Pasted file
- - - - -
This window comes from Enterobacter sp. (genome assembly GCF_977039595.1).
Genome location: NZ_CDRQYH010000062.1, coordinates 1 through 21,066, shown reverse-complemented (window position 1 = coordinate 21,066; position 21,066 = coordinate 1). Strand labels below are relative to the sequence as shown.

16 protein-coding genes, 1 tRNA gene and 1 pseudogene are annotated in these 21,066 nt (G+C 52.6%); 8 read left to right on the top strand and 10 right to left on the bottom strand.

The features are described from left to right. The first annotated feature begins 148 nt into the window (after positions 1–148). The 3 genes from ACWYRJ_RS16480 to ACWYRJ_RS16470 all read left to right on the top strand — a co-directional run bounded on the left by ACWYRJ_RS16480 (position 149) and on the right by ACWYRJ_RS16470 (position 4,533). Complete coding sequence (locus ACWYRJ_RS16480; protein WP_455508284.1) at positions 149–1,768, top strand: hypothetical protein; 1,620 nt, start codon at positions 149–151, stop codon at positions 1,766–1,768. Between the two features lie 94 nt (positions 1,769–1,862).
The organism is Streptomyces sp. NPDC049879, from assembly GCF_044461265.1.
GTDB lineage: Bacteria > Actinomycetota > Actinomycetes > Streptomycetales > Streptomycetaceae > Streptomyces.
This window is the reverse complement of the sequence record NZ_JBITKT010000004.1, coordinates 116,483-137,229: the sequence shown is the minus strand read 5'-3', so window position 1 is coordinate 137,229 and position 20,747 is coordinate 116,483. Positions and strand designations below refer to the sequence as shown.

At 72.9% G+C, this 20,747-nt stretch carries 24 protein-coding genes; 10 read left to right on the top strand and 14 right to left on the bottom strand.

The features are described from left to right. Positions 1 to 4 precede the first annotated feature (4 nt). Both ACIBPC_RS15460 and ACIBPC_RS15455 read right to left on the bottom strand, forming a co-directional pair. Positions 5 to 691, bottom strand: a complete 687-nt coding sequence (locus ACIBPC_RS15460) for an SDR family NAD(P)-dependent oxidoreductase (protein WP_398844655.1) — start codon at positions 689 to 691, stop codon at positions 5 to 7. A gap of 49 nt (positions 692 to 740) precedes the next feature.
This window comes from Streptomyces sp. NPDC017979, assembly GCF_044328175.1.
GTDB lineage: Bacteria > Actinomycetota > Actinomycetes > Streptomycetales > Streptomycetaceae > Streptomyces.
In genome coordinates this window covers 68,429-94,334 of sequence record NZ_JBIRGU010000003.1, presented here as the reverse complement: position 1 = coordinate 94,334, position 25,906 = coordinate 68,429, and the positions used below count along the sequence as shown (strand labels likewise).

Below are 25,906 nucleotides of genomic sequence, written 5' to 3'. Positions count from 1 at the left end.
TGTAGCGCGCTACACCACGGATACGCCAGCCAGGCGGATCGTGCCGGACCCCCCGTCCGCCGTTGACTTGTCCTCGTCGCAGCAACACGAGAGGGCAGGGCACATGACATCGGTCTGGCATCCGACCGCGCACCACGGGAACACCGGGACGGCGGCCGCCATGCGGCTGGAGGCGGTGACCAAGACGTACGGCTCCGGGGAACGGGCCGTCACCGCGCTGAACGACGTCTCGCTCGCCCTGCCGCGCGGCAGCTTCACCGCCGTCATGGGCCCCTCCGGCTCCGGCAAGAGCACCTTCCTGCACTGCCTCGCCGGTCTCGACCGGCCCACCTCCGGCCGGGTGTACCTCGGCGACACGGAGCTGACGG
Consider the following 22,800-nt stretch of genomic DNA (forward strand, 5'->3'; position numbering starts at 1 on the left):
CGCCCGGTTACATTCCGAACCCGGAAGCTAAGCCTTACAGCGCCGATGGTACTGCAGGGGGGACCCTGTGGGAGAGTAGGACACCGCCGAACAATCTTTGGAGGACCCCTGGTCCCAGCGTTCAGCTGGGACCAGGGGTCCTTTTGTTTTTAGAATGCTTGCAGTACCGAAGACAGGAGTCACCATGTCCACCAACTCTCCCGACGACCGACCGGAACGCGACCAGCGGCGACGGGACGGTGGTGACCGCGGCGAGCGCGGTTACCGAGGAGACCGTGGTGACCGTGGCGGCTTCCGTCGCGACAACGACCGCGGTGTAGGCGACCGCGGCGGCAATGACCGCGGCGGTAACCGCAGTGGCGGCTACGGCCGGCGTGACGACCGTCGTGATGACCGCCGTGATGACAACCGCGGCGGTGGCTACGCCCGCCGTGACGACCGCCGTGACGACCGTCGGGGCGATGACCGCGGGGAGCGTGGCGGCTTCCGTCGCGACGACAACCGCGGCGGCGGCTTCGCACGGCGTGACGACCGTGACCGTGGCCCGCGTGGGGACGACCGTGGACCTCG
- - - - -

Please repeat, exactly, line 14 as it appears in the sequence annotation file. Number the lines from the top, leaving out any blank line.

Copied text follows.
TGTAGCGCGCTACACCACGGATACGCCAGCCAGGCGGATCGTGCCGGACCCCCCGTCCGCCGTTGACTTGTCCTCGTCGCAGCAACACGAGAGGGCAGGGCACATGACATCGGTCTGGCATCCGACCGCGCACCACGGGAACACCGGGACGGCGGCCGCCATGCGGCTGGAGGCGGTGACCAAGACGTACGGCTCCGGGGAACGGGCCGTCACCGCGCTGAACGACGTCTCGCTCGCCCTGCCGCGCGGCAGCTTCACCGCCGTCATGGGCCCCTCCGGCTCCGGCAAGAGCACCTTCCTGCACTGCCTCGCCGGTCTCGACCGGCCCACCTCCGGCCGGGTGTACCTCGGCGACACGGAGCTGACGG